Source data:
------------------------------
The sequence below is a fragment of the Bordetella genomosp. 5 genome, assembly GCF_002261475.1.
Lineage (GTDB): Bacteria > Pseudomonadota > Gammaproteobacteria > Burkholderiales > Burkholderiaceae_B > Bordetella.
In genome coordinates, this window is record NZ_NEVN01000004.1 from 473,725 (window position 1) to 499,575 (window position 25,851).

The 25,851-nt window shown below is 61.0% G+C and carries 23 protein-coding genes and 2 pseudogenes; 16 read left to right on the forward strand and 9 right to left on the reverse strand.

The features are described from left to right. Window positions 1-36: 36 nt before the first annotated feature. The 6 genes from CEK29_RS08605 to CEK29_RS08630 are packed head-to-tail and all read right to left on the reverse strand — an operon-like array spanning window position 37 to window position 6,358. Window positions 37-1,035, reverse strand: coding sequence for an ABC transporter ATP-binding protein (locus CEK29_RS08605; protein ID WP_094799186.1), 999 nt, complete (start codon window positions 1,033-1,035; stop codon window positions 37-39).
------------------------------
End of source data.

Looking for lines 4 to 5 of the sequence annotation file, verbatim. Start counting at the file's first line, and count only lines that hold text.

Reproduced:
The 25,851-nt window shown below is 61.0% G+C and carries 23 protein-coding genes and 2 pseudogenes; 16 read left to right on the forward strand and 9 right to left on the reverse strand.

The features are described from left to right. Window positions 1-36: 36 nt before the first annotated feature. The 6 genes from CEK29_RS08605 to CEK29_RS08630 are packed head-to-tail and all read right to left on the reverse strand — an operon-like array spanning window position 37 to window position 6,358. Window positions 37-1,035, reverse strand: coding sequence for an ABC transporter ATP-binding protein (locus CEK29_RS08605; protein ID WP_094799186.1), 999 nt, complete (start codon window positions 1,033-1,035; stop codon window positions 37-39).